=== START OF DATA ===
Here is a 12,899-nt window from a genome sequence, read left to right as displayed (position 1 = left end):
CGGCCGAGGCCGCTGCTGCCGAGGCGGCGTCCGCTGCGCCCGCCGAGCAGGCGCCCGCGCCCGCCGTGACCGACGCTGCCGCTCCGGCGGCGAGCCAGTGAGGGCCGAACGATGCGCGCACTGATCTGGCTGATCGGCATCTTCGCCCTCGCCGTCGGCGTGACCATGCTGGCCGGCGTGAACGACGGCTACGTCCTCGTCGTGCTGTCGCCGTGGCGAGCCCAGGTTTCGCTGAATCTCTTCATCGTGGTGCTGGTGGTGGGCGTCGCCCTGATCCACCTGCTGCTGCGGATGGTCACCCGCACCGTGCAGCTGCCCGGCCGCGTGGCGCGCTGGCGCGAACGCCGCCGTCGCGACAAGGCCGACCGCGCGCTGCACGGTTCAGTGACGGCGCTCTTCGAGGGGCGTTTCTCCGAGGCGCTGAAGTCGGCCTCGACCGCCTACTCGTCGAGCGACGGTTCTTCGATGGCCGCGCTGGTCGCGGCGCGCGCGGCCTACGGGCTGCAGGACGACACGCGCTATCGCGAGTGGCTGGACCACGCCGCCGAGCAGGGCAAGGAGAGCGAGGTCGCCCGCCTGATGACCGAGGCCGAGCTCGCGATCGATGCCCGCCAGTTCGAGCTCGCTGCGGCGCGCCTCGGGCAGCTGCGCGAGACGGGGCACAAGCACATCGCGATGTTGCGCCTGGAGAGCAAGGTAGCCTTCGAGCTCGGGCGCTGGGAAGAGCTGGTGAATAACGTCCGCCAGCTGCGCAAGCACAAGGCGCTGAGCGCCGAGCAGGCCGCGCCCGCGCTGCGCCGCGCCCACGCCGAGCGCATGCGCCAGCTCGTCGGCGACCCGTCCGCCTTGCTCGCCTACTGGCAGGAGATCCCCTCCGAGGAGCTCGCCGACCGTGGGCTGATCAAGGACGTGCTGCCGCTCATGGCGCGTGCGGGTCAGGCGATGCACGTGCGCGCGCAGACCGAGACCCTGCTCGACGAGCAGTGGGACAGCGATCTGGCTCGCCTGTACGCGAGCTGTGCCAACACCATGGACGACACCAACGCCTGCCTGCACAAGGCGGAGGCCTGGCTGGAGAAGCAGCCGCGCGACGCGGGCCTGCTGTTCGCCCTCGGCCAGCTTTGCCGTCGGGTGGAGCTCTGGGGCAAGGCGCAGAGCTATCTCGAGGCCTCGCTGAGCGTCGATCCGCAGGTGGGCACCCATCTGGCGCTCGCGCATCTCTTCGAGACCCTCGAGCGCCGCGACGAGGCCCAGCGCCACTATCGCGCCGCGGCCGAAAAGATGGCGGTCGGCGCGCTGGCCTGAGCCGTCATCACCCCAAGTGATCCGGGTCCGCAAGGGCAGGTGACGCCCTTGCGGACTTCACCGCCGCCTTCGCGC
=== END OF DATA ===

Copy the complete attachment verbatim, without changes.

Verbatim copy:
Here is a 12,899-nt window from a genome sequence, read left to right as displayed (position 1 = left end):
CGGCCGAGGCCGCTGCTGCCGAGGCGGCGTCCGCTGCGCCCGCCGAGCAGGCGCCCGCGCCCGCCGTGACCGACGCTGCCGCTCCGGCGGCGAGCCAGTGAGGGCCGAACGATGCGCGCACTGATCTGGCTGATCGGCATCTTCGCCCTCGCCGTCGGCGTGACCATGCTGGCCGGCGTGAACGACGGCTACGTCCTCGTCGTGCTGTCGCCGTGGCGAGCCCAGGTTTCGCTGAATCTCTTCATCGTGGTGCTGGTGGTGGGCGTCGCCCTGATCCACCTGCTGCTGCGGATGGTCACCCGCACCGTGCAGCTGCCCGGCCGCGTGGCGCGCTGGCGCGAACGCCGCCGTCGCGACAAGGCCGACCGCGCGCTGCACGGTTCAGTGACGGCGCTCTTCGAGGGGCGTTTCTCCGAGGCGCTGAAGTCGGCCTCGACCGCCTACTCGTCGAGCGACGGTTCTTCGATGGCCGCGCTGGTCGCGGCGCGCGCGGCCTACGGGCTGCAGGACGACACGCGCTATCGCGAGTGGCTGGACCACGCCGCCGAGCAGGGCAAGGAGAGCGAGGTCGCCCGCCTGATGACCGAGGCCGAGCTCGCGATCGATGCCCGCCAGTTCGAGCTCGCTGCGGCGCGCCTCGGGCAGCTGCGCGAGACGGGGCACAAGCACATCGCGATGTTGCGCCTGGAGAGCAAGGTAGCCTTCGAGCTCGGGCGCTGGGAAGAGCTGGTGAATAACGTCCGCCAGCTGCGCAAGCACAAGGCGCTGAGCGCCGAGCAGGCCGCGCCCGCGCTGCGCCGCGCCCACGCCGAGCGCATGCGCCAGCTCGTCGGCGACCCGTCCGCCTTGCTCGCCTACTGGCAGGAGATCCCCTCCGAGGAGCTCGCCGACCGTGGGCTGATCAAGGACGTGCTGCCGCTCATGGCGCGTGCGGGTCAGGCGATGCACGTGCGCGCGCAGACCGAGACCCTGCTCGACGAGCAGTGGGACAGCGATCTGGCTCGCCTGTACGCGAGCTGTGCCAACACCATGGACGACACCAACGCCTGCCTGCACAAGGCGGAGGCCTGGCTGGAGAAGCAGCCGCGCGACGCGGGCCTGCTGTTCGCCCTCGGCCAGCTTTGCCGTCGGGTGGAGCTCTGGGGCAAGGCGCAGAGCTATCTCGAGGCCTCGCTGAGCGTCGATCCGCAGGTGGGCACCCATCTGGCGCTCGCGCATCTCTTCGAGACCCTCGAGCGCCGCGACGAGGCCCAGCGCCACTATCGCGCCGCGGCCGAAAAGATGGCGGTCGGCGCGCTGGCCTGAGCCGTCATCACCCCAAGTGATCCGGGTCCGCAAGGGCAGGTGACGCCCTTGCGGACTTCACCGCCGCCTTCGCGC